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PLEASANT GROVE, Utah (ABC4) – A Utah business owner is suing a pop star for trademark infringement.

Federal court documents filed in the Utah District Court show Ken Bretschneider, the chief executive officer of Evermore Park in Pleasant Grove, Utah, has filed a lawsuit against Taylor Swift over her latest album, ‘Evermore.’

Ken Bretschneider

Documents filed on Tuesday show 12 exhibits of evidence supporting Bretschneider’s case, including Google search results for Evermore, items of clothing with branding, and two different letters from Swift’s counsel.

In the declaration filing, Bretschneider says the Utah theme park “has invested approximately $37,000,000 into the creation and promotion of Evermore Park and the EVERMORE trademarks.” That includes expending funds in advertising and promoting, purchasing the EVERMORE.COM domain, and expending labor costs for advertising and promoting.

Since opening its doors in 2018, Bretschneider says the theme park has welcomed over 140,000 guests. ‘Willow’, one of the songs on Swift’s Evermore album, has garnered over 124 million streams on Spotify alone.

Evermore Park also has “commissioned the creation of two original music scores that Evermore sells under the EVERMORE trademark through a variety of outlets, such as Apple Music.”

You can see the full court document here:

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The lawsuit includes documents from the United States Patent and Trademark Office showing Evermore Park’s trademarks for clothing and the amusement park.

According to the album cover for Swift’s Evermore, this album comes after the singer-songwriter “just kept writing [tales]” stemming from the previous album she released – folklore.

PHOTOS: Utah’s Evermore Park

  • Evermore Construction
  • Evermore

Bretschneider has also included a cease and desist letter sent to Swift over her “pending applications including the EVERMORE trademark” dating back to mid-December 2020, just days after the album was released.

After the album was released, Andrea Measom, Evermore Park’s director of human resources says she was asked by guests “whether the Evermore Album was the result of a collaboration between Evermore and Taylor Swift or some other type of relationship.” Other Evermore Park staff says the web traffic on their site “spiked dramatically” when Swift’s album was released.

The suit continues, adding that before the album was released, Evermore Park’s website was in the top results of a Google search of ‘evermore.’ After the album was released, that is no longer the case.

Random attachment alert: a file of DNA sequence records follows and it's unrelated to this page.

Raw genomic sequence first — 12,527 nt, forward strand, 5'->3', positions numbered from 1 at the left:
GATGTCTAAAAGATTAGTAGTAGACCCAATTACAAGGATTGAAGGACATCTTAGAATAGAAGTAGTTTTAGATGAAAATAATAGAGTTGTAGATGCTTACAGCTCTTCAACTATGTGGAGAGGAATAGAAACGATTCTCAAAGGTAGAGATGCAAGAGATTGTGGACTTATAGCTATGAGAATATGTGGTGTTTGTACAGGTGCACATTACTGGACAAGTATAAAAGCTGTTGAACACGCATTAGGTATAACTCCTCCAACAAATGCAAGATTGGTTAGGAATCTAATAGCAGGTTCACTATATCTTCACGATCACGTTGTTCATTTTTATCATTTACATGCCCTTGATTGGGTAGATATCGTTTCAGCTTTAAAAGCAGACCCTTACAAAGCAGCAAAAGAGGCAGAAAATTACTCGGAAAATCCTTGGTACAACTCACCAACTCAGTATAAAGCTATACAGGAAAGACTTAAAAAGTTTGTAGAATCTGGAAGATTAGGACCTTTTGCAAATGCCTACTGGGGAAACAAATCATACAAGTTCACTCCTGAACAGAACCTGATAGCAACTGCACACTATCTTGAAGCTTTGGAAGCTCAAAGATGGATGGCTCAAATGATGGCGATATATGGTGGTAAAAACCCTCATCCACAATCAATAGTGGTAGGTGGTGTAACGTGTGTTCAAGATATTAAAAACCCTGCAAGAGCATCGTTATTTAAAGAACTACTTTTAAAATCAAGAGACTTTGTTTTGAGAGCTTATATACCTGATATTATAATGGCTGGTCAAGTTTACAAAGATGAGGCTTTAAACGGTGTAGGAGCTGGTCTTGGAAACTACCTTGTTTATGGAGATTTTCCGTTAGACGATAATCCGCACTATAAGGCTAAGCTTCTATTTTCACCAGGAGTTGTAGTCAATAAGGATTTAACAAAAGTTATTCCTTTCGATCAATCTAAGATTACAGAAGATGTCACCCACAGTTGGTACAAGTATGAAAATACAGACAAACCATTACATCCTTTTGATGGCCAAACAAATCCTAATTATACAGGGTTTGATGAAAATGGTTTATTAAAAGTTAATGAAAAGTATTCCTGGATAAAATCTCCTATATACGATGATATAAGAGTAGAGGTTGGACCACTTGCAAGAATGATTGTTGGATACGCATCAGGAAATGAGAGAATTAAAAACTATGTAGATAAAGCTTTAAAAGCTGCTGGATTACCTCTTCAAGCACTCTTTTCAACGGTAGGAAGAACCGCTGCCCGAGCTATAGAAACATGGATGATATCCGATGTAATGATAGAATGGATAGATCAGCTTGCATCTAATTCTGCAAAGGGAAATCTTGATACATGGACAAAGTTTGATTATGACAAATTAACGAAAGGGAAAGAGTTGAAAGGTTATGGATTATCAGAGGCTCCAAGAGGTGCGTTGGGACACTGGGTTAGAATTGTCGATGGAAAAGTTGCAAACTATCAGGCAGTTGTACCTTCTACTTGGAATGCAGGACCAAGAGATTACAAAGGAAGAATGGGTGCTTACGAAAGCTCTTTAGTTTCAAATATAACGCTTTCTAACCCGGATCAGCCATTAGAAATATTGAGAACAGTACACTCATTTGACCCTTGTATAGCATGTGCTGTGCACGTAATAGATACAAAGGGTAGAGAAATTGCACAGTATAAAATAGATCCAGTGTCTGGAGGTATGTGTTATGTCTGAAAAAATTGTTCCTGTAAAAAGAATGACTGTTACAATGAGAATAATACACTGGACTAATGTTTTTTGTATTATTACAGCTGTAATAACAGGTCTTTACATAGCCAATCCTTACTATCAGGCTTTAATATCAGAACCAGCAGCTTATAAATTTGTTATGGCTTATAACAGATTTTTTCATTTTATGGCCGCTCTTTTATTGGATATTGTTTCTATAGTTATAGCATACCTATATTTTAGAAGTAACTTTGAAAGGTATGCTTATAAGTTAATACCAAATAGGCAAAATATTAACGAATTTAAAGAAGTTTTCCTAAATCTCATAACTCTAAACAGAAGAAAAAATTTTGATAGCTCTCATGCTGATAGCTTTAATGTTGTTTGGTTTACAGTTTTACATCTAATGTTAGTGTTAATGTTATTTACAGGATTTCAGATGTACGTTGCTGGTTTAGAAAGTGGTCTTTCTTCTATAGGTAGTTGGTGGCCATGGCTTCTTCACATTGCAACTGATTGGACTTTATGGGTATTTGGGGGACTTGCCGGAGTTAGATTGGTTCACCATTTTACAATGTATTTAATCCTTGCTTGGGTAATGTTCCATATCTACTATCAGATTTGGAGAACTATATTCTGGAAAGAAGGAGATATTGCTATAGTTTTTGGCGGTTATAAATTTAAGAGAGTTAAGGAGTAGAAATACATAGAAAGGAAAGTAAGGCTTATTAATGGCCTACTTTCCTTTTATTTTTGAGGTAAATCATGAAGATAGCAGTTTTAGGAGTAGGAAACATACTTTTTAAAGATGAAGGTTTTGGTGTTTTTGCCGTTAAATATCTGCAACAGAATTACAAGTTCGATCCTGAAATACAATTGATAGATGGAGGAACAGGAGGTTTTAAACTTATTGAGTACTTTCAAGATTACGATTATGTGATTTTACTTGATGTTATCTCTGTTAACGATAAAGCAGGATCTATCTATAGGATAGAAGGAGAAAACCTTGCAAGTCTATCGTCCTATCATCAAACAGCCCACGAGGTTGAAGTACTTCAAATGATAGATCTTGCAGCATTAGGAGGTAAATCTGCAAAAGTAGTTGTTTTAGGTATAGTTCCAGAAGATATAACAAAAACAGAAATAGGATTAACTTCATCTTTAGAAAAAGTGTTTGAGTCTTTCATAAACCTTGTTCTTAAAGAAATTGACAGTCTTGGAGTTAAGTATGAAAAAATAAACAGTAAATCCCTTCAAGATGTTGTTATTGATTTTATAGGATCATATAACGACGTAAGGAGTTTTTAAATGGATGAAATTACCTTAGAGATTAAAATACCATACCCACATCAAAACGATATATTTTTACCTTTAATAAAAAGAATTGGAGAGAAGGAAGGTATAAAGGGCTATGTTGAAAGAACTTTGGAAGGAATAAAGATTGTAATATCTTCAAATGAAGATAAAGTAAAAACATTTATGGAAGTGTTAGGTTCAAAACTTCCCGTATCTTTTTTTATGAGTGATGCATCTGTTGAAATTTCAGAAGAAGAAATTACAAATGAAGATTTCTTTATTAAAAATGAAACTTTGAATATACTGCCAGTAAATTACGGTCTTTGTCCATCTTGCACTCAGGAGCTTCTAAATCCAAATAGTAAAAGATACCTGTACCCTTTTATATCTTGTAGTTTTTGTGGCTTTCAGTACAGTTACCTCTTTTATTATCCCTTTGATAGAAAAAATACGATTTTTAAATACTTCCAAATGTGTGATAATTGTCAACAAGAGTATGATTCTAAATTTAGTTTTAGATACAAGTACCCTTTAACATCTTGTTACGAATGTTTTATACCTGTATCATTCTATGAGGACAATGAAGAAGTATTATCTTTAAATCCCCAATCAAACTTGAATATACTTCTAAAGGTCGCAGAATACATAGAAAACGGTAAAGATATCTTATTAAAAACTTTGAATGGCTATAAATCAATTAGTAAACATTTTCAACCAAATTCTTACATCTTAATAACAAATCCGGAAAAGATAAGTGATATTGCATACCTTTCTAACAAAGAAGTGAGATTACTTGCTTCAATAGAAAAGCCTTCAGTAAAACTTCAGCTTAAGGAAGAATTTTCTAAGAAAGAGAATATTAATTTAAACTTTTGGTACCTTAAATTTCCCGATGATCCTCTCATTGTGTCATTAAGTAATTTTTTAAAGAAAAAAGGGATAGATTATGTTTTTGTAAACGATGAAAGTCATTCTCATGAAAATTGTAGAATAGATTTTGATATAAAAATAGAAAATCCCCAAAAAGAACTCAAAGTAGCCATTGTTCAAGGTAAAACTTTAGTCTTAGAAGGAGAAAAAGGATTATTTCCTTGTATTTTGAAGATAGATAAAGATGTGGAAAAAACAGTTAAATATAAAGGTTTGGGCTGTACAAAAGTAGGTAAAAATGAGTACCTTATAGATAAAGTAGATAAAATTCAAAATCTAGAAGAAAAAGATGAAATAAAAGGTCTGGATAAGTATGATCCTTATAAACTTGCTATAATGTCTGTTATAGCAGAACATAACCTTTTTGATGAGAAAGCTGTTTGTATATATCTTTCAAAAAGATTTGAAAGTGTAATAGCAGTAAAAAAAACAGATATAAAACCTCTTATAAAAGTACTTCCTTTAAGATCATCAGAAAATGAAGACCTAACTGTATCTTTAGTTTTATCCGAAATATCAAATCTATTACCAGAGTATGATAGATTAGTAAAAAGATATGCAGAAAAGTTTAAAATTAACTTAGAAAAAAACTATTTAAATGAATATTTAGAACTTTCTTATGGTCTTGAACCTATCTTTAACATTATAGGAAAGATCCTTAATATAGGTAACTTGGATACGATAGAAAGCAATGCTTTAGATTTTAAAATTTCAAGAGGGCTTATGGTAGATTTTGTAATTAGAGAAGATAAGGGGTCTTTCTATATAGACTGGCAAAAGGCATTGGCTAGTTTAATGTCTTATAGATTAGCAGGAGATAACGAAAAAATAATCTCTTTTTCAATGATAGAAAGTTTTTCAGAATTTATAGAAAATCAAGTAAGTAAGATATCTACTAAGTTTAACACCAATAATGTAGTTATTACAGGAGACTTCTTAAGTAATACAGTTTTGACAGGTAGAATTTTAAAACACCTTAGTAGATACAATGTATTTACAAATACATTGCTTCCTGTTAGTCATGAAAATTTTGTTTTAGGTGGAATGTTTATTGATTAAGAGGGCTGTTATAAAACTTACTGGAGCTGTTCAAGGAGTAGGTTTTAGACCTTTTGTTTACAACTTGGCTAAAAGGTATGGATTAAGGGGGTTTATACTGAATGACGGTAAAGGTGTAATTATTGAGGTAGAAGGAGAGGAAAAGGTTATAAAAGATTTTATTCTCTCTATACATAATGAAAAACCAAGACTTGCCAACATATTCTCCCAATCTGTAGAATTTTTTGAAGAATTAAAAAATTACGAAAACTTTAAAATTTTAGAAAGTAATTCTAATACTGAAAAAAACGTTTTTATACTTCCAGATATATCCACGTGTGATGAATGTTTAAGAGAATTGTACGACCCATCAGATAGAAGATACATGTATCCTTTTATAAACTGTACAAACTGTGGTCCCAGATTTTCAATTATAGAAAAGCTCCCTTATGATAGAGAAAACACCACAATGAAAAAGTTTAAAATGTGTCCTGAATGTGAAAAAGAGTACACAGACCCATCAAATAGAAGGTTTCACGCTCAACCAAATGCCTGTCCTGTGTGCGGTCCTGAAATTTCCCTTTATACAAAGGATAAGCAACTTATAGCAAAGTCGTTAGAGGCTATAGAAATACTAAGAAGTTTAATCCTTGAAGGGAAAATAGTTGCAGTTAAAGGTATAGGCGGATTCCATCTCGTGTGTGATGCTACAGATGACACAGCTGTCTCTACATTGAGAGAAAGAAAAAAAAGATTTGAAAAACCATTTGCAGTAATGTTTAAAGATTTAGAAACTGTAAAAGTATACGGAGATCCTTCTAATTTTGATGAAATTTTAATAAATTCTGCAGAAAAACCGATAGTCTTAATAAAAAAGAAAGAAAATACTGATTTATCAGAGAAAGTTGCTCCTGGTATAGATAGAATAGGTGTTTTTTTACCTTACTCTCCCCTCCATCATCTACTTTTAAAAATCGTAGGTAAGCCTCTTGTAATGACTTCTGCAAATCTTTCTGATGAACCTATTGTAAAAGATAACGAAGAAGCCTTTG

Swift’s legal team says the claims of trademark infringement are baseless, adding that the addition of “Taylor Swift…Album” around Evermore make the trademark different, which is allowed under current U.S. law. They add that while the theme park frequently uses an all upper-case spelling of Evermore, the album uses all lower-case spelling.

In a letter to Evermore Park’s legal team, Swift’s legal team includes screengrabs of Twitter posts – that appear to have since been deleted – in which Evermore Park “have intentionally traded off and taken advantage of this alleged attention in a transparent attempt to try to create an association between your client and ours.”

Read that full letter below:

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In a second letter, Swift’s legal team says “there is no basis for your client’s claim that the Swift Parties’ use of the term ‘evermore’ infringes any trademark rights it may have.”

Late Wednesday morning, a spokesperson for Swift shared a statement with ABC4, saying:

The fact is, this frivolous claim is coming from Ken Bretschneider, founder, and CEO of an experience park and according to Utah Business, “As of June 2020, at least five lawsuits have been filed against Bretschneider and the Evermore group by major construction companies like Sunroc, AGC Drywall and Construction, Geneva Rock, Mountain Point Landscaping, EME Mechanical, Kreativ Woodworks, and NFH Distributing (Beehive Brick and Stone).” The companies claim “they are owed between $28,000 and $400,000.” Utah Business says, “he owes millions of dollars in construction, mechanic, and landscaping fees to workers across the valley who have yet to be paid”… with “a collection of more than 20 construction liens on the Evermore property.” The true intent of this lawsuit should be obvious. 

Swift has faced other pushback over her songs, including ‘Shake It Off’ and, most recently, accusations about the ‘folklore’ logo being copied from a Black-owned business called The Folklore.

There are no future hearings related to this lawsuit at this time.